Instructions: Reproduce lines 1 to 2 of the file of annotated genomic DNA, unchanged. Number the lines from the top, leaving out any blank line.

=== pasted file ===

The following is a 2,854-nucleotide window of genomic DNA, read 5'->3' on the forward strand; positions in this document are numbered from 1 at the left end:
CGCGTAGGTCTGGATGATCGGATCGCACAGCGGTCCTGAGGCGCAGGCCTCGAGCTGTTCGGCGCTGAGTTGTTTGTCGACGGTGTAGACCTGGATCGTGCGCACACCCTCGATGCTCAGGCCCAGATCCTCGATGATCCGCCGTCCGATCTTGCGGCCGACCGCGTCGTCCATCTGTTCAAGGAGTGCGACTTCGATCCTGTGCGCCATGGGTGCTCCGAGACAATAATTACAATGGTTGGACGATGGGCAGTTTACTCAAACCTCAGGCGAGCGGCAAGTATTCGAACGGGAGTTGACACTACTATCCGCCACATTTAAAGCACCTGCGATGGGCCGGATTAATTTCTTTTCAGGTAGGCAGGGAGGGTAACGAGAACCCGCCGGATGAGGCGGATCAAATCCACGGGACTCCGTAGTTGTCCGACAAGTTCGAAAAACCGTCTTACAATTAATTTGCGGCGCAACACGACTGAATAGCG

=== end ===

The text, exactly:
The following is a 2,854-nucleotide window of genomic DNA, read 5'->3' on the forward strand; positions in this document are numbered from 1 at the left end:
CGCGTAGGTCTGGATGATCGGATCGCACAGCGGTCCTGAGGCGCAGGCCTCGAGCTGTTCGGCGCTGAGTTGTTTGTCGACGGTGTAGACCTGGATCGTGCGCACACCCTCGATGCTCAGGCCCAGATCCTCGATGATCCGCCGTCCGATCTTGCGGCCGACCGCGTCGTCCATCTGTTCAAGGAGTGCGACTTCGATCCTGTGCGCCATGGGTGCTCCGAGACAATAATTACAATGGTTGGACGATGGGCAGTTTACTCAAACCTCAGGCGAGCGGCAAGTATTCGAACGGGAGTTGACACTACTATCCGCCACATTTAAAGCACCTGCGATGGGCCGGATTAATTTCTTTTCAGGTAGGCAGGGAGGGTAACGAGAACCCGCCGGATGAGGCGGATCAAATCCACGGGACTCCGTAGTTGTCCGACAAGTTCGAAAAACCGTCTTACAATTAATTTGCGGCGCAACACGACTGAATAGCG